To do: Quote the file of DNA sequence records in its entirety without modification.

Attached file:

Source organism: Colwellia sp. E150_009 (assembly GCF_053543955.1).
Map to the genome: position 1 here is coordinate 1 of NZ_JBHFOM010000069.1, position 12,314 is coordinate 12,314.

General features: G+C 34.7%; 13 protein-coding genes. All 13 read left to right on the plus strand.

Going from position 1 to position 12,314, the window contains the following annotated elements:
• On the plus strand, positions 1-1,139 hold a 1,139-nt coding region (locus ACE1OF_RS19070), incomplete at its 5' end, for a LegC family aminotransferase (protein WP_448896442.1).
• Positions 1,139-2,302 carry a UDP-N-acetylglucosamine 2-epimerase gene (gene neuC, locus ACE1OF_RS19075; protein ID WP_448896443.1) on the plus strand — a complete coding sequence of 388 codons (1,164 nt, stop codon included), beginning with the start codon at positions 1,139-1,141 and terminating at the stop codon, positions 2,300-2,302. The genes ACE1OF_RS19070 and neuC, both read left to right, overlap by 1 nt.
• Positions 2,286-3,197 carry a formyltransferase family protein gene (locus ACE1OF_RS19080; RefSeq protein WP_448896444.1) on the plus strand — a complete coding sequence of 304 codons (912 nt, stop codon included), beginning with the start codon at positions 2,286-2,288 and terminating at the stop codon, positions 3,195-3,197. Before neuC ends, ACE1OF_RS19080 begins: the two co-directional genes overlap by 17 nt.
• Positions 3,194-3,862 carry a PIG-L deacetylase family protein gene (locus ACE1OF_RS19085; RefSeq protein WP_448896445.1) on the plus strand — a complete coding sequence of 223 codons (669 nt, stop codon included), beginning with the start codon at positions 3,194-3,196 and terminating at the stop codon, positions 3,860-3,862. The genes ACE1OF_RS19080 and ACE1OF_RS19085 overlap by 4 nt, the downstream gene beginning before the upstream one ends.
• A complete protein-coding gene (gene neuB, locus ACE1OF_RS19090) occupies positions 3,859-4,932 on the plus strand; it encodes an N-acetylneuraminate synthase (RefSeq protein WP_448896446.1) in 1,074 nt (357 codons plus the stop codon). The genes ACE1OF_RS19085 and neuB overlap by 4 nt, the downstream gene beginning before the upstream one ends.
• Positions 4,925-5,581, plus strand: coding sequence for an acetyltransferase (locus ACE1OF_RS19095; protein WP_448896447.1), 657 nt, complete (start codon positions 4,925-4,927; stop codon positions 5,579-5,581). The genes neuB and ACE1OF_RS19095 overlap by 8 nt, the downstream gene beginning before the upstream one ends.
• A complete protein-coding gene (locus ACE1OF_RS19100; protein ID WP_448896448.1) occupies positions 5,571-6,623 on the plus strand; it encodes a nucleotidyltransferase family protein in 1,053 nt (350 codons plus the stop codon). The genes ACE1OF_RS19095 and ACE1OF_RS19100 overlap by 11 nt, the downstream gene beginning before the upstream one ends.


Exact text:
Source organism: Colwellia sp. E150_009 (assembly GCF_053543955.1).
Map to the genome: position 1 here is coordinate 1 of NZ_JBHFOM010000069.1, position 12,314 is coordinate 12,314.

General features: G+C 34.7%; 13 protein-coding genes. All 13 read left to right on the plus strand.

Going from position 1 to position 12,314, the window contains the following annotated elements:
• On the plus strand, positions 1-1,139 hold a 1,139-nt coding region (locus ACE1OF_RS19070), incomplete at its 5' end, for a LegC family aminotransferase (protein WP_448896442.1).
• Positions 1,139-2,302 carry a UDP-N-acetylglucosamine 2-epimerase gene (gene neuC, locus ACE1OF_RS19075; protein ID WP_448896443.1) on the plus strand — a complete coding sequence of 388 codons (1,164 nt, stop codon included), beginning with the start codon at positions 1,139-1,141 and terminating at the stop codon, positions 2,300-2,302. The genes ACE1OF_RS19070 and neuC, both read left to right, overlap by 1 nt.
• Positions 2,286-3,197 carry a formyltransferase family protein gene (locus ACE1OF_RS19080; RefSeq protein WP_448896444.1) on the plus strand — a complete coding sequence of 304 codons (912 nt, stop codon included), beginning with the start codon at positions 2,286-2,288 and terminating at the stop codon, positions 3,195-3,197. Before neuC ends, ACE1OF_RS19080 begins: the two co-directional genes overlap by 17 nt.
• Positions 3,194-3,862 carry a PIG-L deacetylase family protein gene (locus ACE1OF_RS19085; RefSeq protein WP_448896445.1) on the plus strand — a complete coding sequence of 223 codons (669 nt, stop codon included), beginning with the start codon at positions 3,194-3,196 and terminating at the stop codon, positions 3,860-3,862. The genes ACE1OF_RS19080 and ACE1OF_RS19085 overlap by 4 nt, the downstream gene beginning before the upstream one ends.
• A complete protein-coding gene (gene neuB, locus ACE1OF_RS19090) occupies positions 3,859-4,932 on the plus strand; it encodes an N-acetylneuraminate synthase (RefSeq protein WP_448896446.1) in 1,074 nt (357 codons plus the stop codon). The genes ACE1OF_RS19085 and neuB overlap by 4 nt, the downstream gene beginning before the upstream one ends.
• Positions 4,925-5,581, plus strand: coding sequence for an acetyltransferase (locus ACE1OF_RS19095; protein WP_448896447.1), 657 nt, complete (start codon positions 4,925-4,927; stop codon positions 5,579-5,581). The genes neuB and ACE1OF_RS19095 overlap by 8 nt, the downstream gene beginning before the upstream one ends.
• A complete protein-coding gene (locus ACE1OF_RS19100; protein ID WP_448896448.1) occupies positions 5,571-6,623 on the plus strand; it encodes a nucleotidyltransferase family protein in 1,053 nt (350 codons plus the stop codon). The genes ACE1OF_RS19095 and ACE1OF_RS19100 overlap by 11 nt, the downstream gene beginning before the upstream one ends.